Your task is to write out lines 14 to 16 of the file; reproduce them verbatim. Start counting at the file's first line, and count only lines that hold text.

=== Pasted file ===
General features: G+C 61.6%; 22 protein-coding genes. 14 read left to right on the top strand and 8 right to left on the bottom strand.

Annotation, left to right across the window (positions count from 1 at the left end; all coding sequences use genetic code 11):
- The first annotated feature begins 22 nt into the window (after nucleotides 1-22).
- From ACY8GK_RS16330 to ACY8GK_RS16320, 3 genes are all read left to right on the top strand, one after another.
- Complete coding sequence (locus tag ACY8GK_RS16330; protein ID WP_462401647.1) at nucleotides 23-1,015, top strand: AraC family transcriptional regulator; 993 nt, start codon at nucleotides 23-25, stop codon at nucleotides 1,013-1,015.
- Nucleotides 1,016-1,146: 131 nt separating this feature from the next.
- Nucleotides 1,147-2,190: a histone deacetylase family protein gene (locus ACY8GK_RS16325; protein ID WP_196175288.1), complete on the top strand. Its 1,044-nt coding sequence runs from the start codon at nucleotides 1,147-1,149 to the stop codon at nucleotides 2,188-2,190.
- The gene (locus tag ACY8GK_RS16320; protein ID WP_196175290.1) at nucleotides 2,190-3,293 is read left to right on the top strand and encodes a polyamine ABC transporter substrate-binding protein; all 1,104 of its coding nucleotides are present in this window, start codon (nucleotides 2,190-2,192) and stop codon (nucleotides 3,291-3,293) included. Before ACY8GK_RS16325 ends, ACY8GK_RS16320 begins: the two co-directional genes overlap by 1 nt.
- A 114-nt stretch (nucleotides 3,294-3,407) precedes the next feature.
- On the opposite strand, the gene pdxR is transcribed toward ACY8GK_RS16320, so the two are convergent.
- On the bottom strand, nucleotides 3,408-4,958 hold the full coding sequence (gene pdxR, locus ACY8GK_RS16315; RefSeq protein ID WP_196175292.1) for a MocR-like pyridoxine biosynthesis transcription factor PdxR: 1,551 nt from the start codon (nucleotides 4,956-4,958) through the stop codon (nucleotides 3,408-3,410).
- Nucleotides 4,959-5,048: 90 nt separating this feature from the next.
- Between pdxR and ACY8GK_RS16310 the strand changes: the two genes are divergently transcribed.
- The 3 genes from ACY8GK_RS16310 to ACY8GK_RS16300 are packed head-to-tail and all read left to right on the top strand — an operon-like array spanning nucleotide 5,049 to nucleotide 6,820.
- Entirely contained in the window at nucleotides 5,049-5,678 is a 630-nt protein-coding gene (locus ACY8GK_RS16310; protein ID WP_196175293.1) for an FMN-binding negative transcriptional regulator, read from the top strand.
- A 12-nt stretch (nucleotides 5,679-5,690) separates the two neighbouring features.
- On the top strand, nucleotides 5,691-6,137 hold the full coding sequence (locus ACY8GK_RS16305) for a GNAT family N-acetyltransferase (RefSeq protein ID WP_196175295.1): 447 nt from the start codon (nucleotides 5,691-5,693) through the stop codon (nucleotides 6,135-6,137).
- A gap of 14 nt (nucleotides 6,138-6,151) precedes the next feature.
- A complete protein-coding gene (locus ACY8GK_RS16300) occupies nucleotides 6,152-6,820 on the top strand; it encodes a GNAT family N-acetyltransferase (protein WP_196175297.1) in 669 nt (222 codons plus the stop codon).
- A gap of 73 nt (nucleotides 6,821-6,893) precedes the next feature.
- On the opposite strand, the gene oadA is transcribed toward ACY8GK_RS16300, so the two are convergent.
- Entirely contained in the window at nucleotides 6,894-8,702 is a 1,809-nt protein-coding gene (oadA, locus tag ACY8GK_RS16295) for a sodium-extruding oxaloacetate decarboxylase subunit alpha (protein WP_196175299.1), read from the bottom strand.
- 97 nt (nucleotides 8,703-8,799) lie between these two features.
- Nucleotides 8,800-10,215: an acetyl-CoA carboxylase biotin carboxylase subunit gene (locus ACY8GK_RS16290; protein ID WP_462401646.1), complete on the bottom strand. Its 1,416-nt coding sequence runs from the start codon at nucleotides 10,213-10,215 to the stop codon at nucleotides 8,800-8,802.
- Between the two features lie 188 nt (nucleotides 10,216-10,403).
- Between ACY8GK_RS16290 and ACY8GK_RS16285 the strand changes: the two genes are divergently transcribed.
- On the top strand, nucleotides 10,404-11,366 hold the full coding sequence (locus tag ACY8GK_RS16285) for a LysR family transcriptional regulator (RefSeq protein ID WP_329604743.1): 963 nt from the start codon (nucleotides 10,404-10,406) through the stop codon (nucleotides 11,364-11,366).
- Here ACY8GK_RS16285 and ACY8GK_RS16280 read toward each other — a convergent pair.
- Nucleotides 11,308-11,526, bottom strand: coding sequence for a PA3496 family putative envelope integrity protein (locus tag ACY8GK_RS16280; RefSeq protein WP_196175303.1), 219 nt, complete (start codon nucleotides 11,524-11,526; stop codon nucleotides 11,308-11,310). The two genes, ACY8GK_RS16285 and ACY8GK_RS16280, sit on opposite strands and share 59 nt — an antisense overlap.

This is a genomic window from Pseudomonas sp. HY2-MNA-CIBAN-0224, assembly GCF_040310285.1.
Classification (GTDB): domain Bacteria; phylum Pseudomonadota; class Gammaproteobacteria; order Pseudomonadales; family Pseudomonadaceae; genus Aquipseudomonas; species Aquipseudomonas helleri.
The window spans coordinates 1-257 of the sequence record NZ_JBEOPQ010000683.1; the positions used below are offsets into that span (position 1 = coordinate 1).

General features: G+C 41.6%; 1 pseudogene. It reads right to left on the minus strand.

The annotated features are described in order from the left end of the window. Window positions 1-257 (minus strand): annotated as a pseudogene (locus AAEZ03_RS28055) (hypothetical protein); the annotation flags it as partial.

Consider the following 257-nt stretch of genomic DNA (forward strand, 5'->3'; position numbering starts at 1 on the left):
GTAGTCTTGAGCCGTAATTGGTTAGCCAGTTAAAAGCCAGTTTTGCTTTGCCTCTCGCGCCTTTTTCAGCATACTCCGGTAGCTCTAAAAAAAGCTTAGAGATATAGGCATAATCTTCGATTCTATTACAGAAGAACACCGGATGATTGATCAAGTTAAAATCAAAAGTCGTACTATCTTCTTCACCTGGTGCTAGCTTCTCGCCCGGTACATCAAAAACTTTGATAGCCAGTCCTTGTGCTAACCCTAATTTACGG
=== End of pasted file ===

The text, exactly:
- The 3 genes from ACY8GK_RS16310 to ACY8GK_RS16300 are packed head-to-tail and all read left to right on the top strand — an operon-like array spanning nucleotide 5,049 to nucleotide 6,820.
- Entirely contained in the window at nucleotides 5,049-5,678 is a 630-nt protein-coding gene (locus ACY8GK_RS16310; protein ID WP_196175293.1) for an FMN-binding negative transcriptional regulator, read from the top strand.
- A 12-nt stretch (nucleotides 5,679-5,690) separates the two neighbouring features.